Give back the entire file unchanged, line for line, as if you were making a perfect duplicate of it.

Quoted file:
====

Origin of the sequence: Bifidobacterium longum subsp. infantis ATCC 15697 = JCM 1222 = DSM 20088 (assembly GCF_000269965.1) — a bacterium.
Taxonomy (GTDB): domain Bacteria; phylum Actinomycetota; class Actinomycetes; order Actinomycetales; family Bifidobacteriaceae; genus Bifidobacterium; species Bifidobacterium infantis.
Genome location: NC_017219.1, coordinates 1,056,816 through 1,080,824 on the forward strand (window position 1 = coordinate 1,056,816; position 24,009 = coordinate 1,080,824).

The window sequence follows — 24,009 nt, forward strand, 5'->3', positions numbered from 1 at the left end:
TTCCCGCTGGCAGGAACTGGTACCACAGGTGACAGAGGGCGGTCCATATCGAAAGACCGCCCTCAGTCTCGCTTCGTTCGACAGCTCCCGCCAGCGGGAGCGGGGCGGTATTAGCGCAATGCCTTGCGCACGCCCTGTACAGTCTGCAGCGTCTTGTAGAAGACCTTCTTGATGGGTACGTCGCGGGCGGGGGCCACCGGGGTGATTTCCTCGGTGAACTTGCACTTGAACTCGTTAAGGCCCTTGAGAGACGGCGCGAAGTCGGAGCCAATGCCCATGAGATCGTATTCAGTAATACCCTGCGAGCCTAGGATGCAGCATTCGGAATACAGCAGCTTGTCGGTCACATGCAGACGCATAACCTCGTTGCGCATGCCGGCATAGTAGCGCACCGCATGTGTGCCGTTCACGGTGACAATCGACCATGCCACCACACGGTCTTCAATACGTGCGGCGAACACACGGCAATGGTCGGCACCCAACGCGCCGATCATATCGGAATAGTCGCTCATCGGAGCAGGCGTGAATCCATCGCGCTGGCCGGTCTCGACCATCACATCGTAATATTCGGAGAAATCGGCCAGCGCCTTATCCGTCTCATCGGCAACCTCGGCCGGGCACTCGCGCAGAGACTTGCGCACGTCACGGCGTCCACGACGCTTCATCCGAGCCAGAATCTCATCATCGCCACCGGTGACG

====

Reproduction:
Origin of the sequence: Bifidobacterium longum subsp. infantis ATCC 15697 = JCM 1222 = DSM 20088 (assembly GCF_000269965.1) — a bacterium.
Taxonomy (GTDB): domain Bacteria; phylum Actinomycetota; class Actinomycetes; order Actinomycetales; family Bifidobacteriaceae; genus Bifidobacterium; species Bifidobacterium infantis.
Genome location: NC_017219.1, coordinates 1,056,816 through 1,080,824 on the forward strand (window position 1 = coordinate 1,056,816; position 24,009 = coordinate 1,080,824).

The window sequence follows — 24,009 nt, forward strand, 5'->3', positions numbered from 1 at the left end:
TTCCCGCTGGCAGGAACTGGTACCACAGGTGACAGAGGGCGGTCCATATCGAAAGACCGCCCTCAGTCTCGCTTCGTTCGACAGCTCCCGCCAGCGGGAGCGGGGCGGTATTAGCGCAATGCCTTGCGCACGCCCTGTACAGTCTGCAGCGTCTTGTAGAAGACCTTCTTGATGGGTACGTCGCGGGCGGGGGCCACCGGGGTGATTTCCTCGGTGAACTTGCACTTGAACTCGTTAAGGCCCTTGAGAGACGGCGCGAAGTCGGAGCCAATGCCCATGAGATCGTATTCAGTAATACCCTGCGAGCCTAGGATGCAGCATTCGGAATACAGCAGCTTGTCGGTCACATGCAGACGCATAACCTCGTTGCGCATGCCGGCATAGTAGCGCACCGCATGTGTGCCGTTCACGGTGACAATCGACCATGCCACCACACGGTCTTCAATACGTGCGGCGAACACACGGCAATGGTCGGCACCCAACGCGCCGATCATATCGGAATAGTCGCTCATCGGAGCAGGCGTGAATCCATCGCGCTGGCCGGTCTCGACCATCACATCGTAATATTCGGAGAAATCGGCCAGCGCCTTATCCGTCTCATCGGCAACCTCGGCCGGGCACTCGCGCAGAGACTTGCGCACGTCACGGCGTCCACGACGCTTCATCCGAGCCAGAATCTCATCATCGCCACCGGTGACG